Date: August 18, 2021
Customs duty due on religious literature, officials say.
By Our Sudan Correspondent
JUBA, South Sudan (Morning Star News) – Christian leaders in Sudan said government officials have detained a shipment of Bibles by demanding customs fees from which it is exempt.
The Rev. Saad Idris Komi, chairman of the Sudan Pentecostal Church, said customs officials refused to release the Bibles earlier this month after rejecting his denomination’s application for tax-exempt status for the shipment. Sudan’s Fundamental Rights and Freedoms Act, enacted in July 2020, eliminates customs duties for religious literature, Pastor Komi said.
Botrous Badawi, a Christian and an advisor to the minister of Sudan’s Ministry of Religious Affairs and Endowments, raised a complaint about the detained shipment during a workshop on religious freedom in Khartoum in Aug. 8.
Church leaders say there is a dire need for Arabic-language Bibles among the country’s estimated 2 million Christians.
Badawi also criticized the government for taking no action to return confiscated church buildings. The facilities include the former Catholic Club, strategically located opposite Khartoum International Airport. The building was turned into a headquarters for the National Congress Party led by former President Omar al-Bashir, deposed in April 2019.
A building of the Sudan Interior Church, used by the Khartoum International Church and other Christian organizations, was turned into offices for the former National Intelligence and Security Service (NISS), which previously had broad powers to jail without charges or trial Christians and others deemed undesirable.
In March 2020 Sudan ordered the removal of committees imposed on churches by Bashir’s government, a move expected to return oversight of church properties to their rightful church owners, and Christians leaders are awaiting legal action needed to regain them. They are demanding that the transitional government return all church buildings, lands and properties wrongfully confiscated by the former regime.
In light of advances in religious freedom since Bashir was ousted, the U.S. State Department announced on Dec. 20, 2019 that Sudan had been removed from the list of Countries of Particular Concern (CPC) that engage in or tolerate “systematic, ongoing and egregious violations of religious freedom” and was upgraded to a watch list.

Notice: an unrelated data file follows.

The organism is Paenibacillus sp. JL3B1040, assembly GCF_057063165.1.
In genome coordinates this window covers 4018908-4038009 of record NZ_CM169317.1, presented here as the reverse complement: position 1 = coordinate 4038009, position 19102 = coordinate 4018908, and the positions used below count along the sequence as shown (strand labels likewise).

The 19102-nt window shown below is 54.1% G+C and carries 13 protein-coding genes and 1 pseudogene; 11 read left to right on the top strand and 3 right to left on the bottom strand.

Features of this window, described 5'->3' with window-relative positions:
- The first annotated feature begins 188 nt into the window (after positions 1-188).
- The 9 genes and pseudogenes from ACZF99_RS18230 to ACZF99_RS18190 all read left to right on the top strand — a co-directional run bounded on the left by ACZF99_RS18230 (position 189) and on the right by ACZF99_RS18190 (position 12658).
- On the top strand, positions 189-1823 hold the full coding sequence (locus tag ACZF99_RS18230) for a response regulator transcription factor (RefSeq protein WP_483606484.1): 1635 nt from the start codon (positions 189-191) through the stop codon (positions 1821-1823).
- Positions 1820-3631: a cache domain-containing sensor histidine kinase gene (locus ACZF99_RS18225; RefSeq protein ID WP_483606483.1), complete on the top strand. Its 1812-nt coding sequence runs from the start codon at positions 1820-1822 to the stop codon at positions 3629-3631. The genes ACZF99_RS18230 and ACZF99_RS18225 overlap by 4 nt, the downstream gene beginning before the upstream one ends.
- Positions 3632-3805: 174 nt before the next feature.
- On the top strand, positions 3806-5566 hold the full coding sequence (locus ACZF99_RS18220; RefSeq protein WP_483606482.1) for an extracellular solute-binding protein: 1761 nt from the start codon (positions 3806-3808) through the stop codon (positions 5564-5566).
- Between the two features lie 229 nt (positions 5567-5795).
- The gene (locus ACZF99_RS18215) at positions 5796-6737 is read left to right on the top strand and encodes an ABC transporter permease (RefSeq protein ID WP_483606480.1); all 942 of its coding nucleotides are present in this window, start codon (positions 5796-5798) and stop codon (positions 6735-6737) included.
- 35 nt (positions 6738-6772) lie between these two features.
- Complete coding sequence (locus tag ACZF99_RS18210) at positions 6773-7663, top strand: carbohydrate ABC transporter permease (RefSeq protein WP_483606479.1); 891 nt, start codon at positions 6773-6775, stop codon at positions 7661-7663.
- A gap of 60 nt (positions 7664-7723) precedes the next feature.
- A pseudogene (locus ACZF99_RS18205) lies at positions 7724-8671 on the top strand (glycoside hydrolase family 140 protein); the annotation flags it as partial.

The State Department removed Sudan from a Special Watch List in December 2020. Sudan had previously been designated as a CPC from 1999 to 2018 and was moved to the Special Watch List in 2019.
Sudan’s Fundamental Rights and Freedoms Act prohibits the labeling of any group as “infidels,” (takfir), the U.S. Commission on International Religious Freedom (USCIRF) noted in a September 2020 report.
The transitional government sworn in on Sept. 8, 2019, led by Prime Minister Abdalla Hamdok, an economist, has been tasked with governing during a transition period of 39 months. It faces the challenges of rooting out longstanding corruption and an Islamist “deep state” rooted in Bashir’s 30 years of power.
After Bashir was deposed, military leaders initially formed a military council to rule the country, but further demonstrations led them to accept a transitional government of civilians and military figures, with a predominantly civilian government to be democratically elected in three years. Christians were expected to have greater voice under the new administration.
Following the secession of South Sudan in 2011, Bashir had vowed to adopt a stricter version of sharia (Islamic law) and recognize only Islamic culture and the Arabic language. Church leaders said Sudanese authorities demolished or confiscated churches and limited Christian literature on the pretext that most Christians had left the country following South Sudan’s secession.
In April 2013 the then-Sudanese Minister of Guidance and Endowments announced that no new licenses would be granted for building new churches in Sudan, citing a decrease in the South Sudanese population. Sudan since 2012 had expelled foreign Christians and bulldozed church buildings. Besides raiding Christian bookstores and arresting Christians, authorities threatened to kill South Sudanese Christians who did not leave or cooperate with them in their effort to find other Christians.
Sudan ranked 13th on Christian support organization Open Doors’ 2021 World Watch List of the countries where it is most difficult to be a Christian.